About the Project
Co-supervisor Marcel Utz
Applications are invited for a PhD Studentship in nuclear magnetic resonance (NMR) to work on a project aimed at developing new methodologies to enable the non-invasive structural characterisation of industrially and medically relevant porous media such as battery electrodes and 3D-printed scaffolds for tissue regeneration. The project is conducted in the research group of Dr. Giuseppe Pileio and is funded by The Leverhulme Trust.
Porous media are ubiquitous in nature and largely used in industry: bones, brain matter, supercapacitors, battery electrodes, etc., all fall in this category. The ability to measure structural parameters such as porosity, pore-size distribution and, in particular, tortuosity is fundamental for the understanding of such materials and the design of improved ones. Diffusion-NMR, the technique at the core of this project, has unique advantages in the study of porous media but yet several applications are limited by the finite lifetime of nuclear spin states. This limitation is exacerbated in porous media, where spin relaxation is accelerated by local variations of the magnetic fields on a microscopic scale.
In this project we propose to overcome these limitations by combining the time enhancement available through the use of singlet NMR methodology with field-cycling NMR methods. We also seek to develop a theory and simulation framework to predict nuclear spin relaxation rates in porous media.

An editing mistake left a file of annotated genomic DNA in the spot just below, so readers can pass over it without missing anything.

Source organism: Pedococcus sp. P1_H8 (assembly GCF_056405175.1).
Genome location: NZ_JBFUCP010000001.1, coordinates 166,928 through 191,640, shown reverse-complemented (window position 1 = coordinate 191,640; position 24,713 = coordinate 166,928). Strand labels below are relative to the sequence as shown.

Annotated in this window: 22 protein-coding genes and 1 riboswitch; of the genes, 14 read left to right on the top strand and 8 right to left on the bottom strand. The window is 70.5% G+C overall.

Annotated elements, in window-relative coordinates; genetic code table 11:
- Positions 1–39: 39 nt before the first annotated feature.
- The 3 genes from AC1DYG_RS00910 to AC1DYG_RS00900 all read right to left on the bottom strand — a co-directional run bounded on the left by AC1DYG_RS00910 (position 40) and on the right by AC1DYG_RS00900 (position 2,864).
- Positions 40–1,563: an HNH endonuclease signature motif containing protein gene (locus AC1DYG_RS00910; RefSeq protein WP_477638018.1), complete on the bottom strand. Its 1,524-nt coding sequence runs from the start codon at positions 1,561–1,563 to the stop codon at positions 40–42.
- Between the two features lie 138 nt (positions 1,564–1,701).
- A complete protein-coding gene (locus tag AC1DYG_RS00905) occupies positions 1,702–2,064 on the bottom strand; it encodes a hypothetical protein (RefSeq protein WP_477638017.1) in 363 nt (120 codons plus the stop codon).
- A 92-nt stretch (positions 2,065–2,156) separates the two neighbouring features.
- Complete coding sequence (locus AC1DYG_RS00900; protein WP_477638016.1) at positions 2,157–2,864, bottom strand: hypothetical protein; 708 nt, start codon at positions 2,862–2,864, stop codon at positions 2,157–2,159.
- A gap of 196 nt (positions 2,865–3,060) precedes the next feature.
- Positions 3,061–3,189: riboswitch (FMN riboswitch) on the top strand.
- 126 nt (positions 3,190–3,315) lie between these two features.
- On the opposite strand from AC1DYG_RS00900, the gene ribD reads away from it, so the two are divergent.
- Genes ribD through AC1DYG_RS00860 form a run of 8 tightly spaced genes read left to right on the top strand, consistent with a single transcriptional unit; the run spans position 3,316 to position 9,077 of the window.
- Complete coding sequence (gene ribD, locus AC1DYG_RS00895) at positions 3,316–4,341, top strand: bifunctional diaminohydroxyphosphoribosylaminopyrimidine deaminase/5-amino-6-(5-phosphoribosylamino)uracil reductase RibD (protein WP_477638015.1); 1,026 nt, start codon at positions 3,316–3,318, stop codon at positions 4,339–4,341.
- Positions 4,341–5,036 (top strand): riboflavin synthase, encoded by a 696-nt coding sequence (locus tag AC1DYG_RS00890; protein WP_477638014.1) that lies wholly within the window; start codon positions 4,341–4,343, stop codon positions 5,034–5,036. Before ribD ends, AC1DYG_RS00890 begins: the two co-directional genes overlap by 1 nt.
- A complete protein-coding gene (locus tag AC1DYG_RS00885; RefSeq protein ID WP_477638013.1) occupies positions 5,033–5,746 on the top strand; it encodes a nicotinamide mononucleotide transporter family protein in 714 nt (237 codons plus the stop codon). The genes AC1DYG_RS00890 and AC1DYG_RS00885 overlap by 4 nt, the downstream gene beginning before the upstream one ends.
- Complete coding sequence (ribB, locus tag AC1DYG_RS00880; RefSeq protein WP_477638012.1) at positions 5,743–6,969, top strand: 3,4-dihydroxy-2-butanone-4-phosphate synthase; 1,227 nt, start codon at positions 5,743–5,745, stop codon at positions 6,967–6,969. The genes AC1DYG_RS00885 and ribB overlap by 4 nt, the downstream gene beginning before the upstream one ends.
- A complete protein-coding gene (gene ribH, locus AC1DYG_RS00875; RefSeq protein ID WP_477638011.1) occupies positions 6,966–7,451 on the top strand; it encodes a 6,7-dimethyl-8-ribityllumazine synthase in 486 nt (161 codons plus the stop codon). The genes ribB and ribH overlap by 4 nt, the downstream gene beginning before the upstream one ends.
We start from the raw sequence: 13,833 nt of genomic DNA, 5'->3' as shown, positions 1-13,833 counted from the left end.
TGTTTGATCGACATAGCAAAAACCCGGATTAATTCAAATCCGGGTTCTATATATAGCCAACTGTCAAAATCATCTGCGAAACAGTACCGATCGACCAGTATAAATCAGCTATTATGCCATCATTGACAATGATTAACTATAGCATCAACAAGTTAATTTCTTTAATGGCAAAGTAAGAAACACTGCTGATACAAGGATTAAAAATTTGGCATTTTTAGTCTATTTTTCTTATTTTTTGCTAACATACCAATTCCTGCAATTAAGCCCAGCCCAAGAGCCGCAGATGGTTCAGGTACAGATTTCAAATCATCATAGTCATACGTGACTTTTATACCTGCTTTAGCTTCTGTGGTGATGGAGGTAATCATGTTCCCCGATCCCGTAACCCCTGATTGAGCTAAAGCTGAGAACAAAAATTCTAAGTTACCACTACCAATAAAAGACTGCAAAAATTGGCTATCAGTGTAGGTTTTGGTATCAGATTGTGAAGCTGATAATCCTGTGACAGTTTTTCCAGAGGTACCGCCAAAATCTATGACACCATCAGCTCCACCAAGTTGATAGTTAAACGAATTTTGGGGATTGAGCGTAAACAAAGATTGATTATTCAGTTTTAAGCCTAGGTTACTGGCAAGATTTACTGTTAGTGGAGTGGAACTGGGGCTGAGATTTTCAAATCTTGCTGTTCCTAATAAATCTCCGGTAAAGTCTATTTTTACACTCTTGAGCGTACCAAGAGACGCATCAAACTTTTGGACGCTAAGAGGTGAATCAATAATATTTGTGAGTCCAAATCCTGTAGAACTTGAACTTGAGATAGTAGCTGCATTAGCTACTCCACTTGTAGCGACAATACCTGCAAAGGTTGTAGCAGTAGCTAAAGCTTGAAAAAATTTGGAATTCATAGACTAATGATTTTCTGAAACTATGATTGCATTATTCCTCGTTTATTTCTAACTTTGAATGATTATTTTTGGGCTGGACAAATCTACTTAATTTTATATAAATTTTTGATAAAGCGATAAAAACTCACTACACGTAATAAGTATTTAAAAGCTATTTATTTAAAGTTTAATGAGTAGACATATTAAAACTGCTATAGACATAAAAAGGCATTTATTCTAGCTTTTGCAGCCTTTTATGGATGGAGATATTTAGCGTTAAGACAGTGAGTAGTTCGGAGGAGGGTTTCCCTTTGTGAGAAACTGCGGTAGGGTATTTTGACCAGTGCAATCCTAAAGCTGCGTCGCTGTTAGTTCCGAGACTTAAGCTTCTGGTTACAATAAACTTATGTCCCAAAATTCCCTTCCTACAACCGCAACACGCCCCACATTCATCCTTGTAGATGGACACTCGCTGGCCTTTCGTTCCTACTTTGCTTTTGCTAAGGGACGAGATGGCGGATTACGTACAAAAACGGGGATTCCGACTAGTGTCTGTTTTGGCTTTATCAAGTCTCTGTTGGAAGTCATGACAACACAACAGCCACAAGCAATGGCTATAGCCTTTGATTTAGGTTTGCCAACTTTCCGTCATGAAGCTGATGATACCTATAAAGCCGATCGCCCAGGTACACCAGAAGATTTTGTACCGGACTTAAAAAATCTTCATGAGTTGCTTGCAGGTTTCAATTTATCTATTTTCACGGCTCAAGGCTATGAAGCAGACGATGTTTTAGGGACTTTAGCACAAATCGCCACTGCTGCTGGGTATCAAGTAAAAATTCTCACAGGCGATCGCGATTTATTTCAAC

The candidate will be part of a team which includes Giuseppe Pileio as project coordinator, Prof. Marcel Utz as co-investigator, and two research fellows. The project is developed in partnership with Bruker and the scaffolds will be provided by a research group at the QUT in Brisbane.
The PhD student will have an active role in developing the simulation framework described in the project and in complementing calculations with NMR experiments run in conjunction with the team. Simulations include finite element simulations of local magnetic fields in porous media, Monte Carlo simulations of diffusion in beads packing and spin dynamics simulations of NMR pulse sequences.
The University of Southampton ranks in the top 1% of world universities and among the 15 UK’s top research-intensive universities. The Magnetic Resonance Section offers a huge expertise that spans from theory of spin dynamics to NMR methodology in solid and liquid state, microfluidics NMR, protein NMR in liquid and solid state and NMR at cryogenic temperatures. We offer a variety of facilities including a 300MHz, two 400MHz, a 500MHz, three 600MHz and a 700MHz NMR magnets with equipment that allows solid-state, liquid state and micro-imaging applications. The proposed start date is 2nd of March 2020 but later dates will be considered.
A good undergraduate degree in Chemistry, Physics or allied subjects/related disciplines (at least a UK 2:1 honour degree, or its international equivalent).
Closing date: applications should be received no later than 24 February 2020 for standard admissions, but later applications may be considered.
Funding: full tuition for EU/UK Students plus an enhanced stipend of £15,009 tax-free per annum for 3 years.
How To Apply
Applications should be made online at (https://www.southampton.ac.uk/courses/how-to-apply/postgraduate-applications.page) selecting “Research” under “Programme Type”, entering “Chemistry” under “Search Text”.
Applications should include:
Two reference letters
Degree Transcripts to date
For further information on how to apply please contact: [Email Address Removed]
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